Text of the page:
Ceres to Dawn: Are those Lights Serving as Beacons, Warning Signs, or Just Some Reflective Ice or Salt

The world is like an expectant mother waiting to give birth. The agony of waiting and discover what’s in store for mankind in the asteroid Ceres has been the center of focus these past few weeks. The bright lights have even become more mysterious with the appearance of another one just beside the usual one.

Is it a beacon to help guide Dawn on its last few days approaching the dwarf planet or is it a warning that the spacecraft should go back because it is intruding on an alien territory with life forms in it. Maybe they don’t want us in their planet. I may just be having a fertile imagination or I might be right.

Or the lights are what the scientists said they are: a frozen water or salts.

Few more days, just about ten days from now and NASA’s Dawn will enter the dwarf’s planet orbit. The excitement of man’s first landing on the moon was really unprecedented. Will the Ceres event create the same kind of sensation? With extensive media coverage, I think it will be more exciting.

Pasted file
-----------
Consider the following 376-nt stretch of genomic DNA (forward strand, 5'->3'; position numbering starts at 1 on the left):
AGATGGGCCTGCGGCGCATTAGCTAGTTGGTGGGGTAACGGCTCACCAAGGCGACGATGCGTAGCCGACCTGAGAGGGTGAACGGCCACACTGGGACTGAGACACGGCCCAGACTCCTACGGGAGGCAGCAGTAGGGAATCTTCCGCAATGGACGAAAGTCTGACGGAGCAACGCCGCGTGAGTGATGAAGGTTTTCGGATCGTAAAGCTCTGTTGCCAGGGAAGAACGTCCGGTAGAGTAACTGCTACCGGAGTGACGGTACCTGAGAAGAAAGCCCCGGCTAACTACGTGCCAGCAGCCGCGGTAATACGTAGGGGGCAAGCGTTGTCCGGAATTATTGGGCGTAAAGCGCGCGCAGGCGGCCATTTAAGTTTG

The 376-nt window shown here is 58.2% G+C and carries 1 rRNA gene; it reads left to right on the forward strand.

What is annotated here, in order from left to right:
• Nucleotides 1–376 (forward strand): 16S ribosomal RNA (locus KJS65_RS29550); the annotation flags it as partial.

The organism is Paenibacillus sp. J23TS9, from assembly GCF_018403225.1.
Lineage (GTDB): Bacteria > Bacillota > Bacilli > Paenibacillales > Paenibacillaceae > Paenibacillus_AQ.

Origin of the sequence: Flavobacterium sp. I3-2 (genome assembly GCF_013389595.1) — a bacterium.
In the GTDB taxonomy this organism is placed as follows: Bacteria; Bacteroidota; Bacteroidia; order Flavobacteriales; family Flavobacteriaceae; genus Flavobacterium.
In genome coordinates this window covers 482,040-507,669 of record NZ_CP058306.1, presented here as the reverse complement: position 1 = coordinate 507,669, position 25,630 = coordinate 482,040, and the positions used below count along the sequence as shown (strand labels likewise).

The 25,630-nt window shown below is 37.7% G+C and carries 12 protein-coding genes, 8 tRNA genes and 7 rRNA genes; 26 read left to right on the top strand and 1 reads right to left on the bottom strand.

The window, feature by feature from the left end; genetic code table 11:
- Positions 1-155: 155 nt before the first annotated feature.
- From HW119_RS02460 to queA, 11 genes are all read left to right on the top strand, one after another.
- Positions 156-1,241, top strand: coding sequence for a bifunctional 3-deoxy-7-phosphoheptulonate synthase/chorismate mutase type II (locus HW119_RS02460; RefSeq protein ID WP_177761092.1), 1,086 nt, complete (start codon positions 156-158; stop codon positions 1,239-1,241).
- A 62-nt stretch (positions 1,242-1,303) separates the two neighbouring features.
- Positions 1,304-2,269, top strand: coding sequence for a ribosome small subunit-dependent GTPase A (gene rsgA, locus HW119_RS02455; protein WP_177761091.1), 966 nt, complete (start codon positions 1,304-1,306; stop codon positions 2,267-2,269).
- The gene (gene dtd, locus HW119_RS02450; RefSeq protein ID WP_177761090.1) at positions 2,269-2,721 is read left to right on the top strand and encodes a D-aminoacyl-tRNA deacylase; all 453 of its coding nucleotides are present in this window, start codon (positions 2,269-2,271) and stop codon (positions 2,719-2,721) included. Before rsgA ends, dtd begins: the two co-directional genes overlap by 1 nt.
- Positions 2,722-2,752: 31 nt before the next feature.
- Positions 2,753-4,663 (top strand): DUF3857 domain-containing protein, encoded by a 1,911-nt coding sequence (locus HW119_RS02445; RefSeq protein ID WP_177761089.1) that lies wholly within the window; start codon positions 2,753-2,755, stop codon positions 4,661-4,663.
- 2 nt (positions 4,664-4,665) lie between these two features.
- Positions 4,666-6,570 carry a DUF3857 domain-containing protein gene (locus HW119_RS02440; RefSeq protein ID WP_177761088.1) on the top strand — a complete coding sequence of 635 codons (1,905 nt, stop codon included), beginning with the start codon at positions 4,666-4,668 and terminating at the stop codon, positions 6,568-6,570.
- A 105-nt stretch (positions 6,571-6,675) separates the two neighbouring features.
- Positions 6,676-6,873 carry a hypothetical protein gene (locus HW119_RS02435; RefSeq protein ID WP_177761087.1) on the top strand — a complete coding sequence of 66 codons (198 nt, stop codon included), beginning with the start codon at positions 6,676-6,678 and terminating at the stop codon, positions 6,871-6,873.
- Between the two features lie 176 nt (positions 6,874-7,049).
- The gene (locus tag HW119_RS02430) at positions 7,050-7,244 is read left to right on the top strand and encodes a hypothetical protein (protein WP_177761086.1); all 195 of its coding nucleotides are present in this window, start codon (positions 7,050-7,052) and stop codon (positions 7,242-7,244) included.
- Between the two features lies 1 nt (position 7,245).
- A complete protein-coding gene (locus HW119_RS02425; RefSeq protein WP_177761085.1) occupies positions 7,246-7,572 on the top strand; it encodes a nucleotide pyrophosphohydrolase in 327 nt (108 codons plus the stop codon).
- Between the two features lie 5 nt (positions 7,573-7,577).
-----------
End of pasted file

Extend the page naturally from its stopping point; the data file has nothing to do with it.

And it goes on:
The asteroid is one of those found in the asteroid belt between Jupiter and Mars and happens to be the biggest.

The eight year travel will come to an end which started in 2007, making a detour to Vesta, the second largest first for some comparative study.

Once it arrives, its long eight year journey will be complete although there will still be much work for the spacecraft to do.  Dawn first let Earth in 2007, first traveling to Vesta, the asteroid belt’s second largest body.

Dawn mission lead analyst Professor Chris Russell of the University of California, Los Angeles, revealed that Dawn’s arrival will be smooth and gentle as it will eases into Ceres’ orbit, without using rocket boosters to decelerate.  He said “Unlike other missions where everyone’s gathered in the control room timing down to the critical engine burn and then the whole room erupts in cheers when the engines light up on time, most of us will be at home sleeping as Dawn slips into orbit as the gravity of Ceres begins to dominate the spacecraft’s trajectory over that of the Sun.”


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